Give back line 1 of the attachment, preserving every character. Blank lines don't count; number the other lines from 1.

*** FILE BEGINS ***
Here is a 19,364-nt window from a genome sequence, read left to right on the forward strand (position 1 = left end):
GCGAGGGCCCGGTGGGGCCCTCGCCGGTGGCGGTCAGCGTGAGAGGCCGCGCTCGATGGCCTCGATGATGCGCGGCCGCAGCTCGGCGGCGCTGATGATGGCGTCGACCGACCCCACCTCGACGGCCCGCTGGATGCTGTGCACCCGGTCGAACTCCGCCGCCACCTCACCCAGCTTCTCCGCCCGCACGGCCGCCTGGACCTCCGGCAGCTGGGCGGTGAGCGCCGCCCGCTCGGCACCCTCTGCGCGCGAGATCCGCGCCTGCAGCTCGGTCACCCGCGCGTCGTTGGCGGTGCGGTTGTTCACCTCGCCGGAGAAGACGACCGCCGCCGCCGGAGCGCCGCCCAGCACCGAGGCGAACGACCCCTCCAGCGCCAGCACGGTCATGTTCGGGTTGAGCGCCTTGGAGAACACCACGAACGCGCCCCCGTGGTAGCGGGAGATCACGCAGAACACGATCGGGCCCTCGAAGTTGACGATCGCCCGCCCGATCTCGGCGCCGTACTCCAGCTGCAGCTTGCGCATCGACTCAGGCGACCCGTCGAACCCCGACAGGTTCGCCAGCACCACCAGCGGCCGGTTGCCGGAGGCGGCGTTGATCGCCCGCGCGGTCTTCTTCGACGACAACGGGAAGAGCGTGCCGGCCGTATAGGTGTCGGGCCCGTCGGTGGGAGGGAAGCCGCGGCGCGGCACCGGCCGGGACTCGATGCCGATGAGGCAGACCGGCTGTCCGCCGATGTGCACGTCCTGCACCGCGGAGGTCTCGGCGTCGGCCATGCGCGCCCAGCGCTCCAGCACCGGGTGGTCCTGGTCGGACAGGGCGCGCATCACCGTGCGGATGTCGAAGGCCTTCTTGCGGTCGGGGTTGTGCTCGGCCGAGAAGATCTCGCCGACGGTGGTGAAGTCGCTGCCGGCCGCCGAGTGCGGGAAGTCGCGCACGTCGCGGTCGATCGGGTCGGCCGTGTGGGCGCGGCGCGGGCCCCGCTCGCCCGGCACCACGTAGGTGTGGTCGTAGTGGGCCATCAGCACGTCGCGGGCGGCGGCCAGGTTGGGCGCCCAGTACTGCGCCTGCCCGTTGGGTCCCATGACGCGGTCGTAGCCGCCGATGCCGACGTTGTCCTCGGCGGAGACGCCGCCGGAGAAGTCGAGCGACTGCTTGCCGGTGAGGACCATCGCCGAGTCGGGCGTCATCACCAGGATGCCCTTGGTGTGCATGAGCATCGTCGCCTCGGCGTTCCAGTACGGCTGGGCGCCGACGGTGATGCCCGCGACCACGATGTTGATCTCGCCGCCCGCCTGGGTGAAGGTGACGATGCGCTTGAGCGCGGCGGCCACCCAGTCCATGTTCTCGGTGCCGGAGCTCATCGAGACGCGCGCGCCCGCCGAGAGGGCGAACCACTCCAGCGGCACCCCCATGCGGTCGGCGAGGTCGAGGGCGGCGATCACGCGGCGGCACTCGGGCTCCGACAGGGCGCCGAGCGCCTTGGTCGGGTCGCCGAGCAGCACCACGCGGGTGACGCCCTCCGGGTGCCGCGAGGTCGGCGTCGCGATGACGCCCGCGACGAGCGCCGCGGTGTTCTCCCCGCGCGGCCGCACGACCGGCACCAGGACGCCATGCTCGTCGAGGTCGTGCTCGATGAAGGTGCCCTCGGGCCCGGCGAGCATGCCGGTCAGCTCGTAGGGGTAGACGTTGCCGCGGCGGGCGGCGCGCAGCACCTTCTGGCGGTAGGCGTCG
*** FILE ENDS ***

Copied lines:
Here is a 19,364-nt window from a genome sequence, read left to right on the forward strand (position 1 = left end):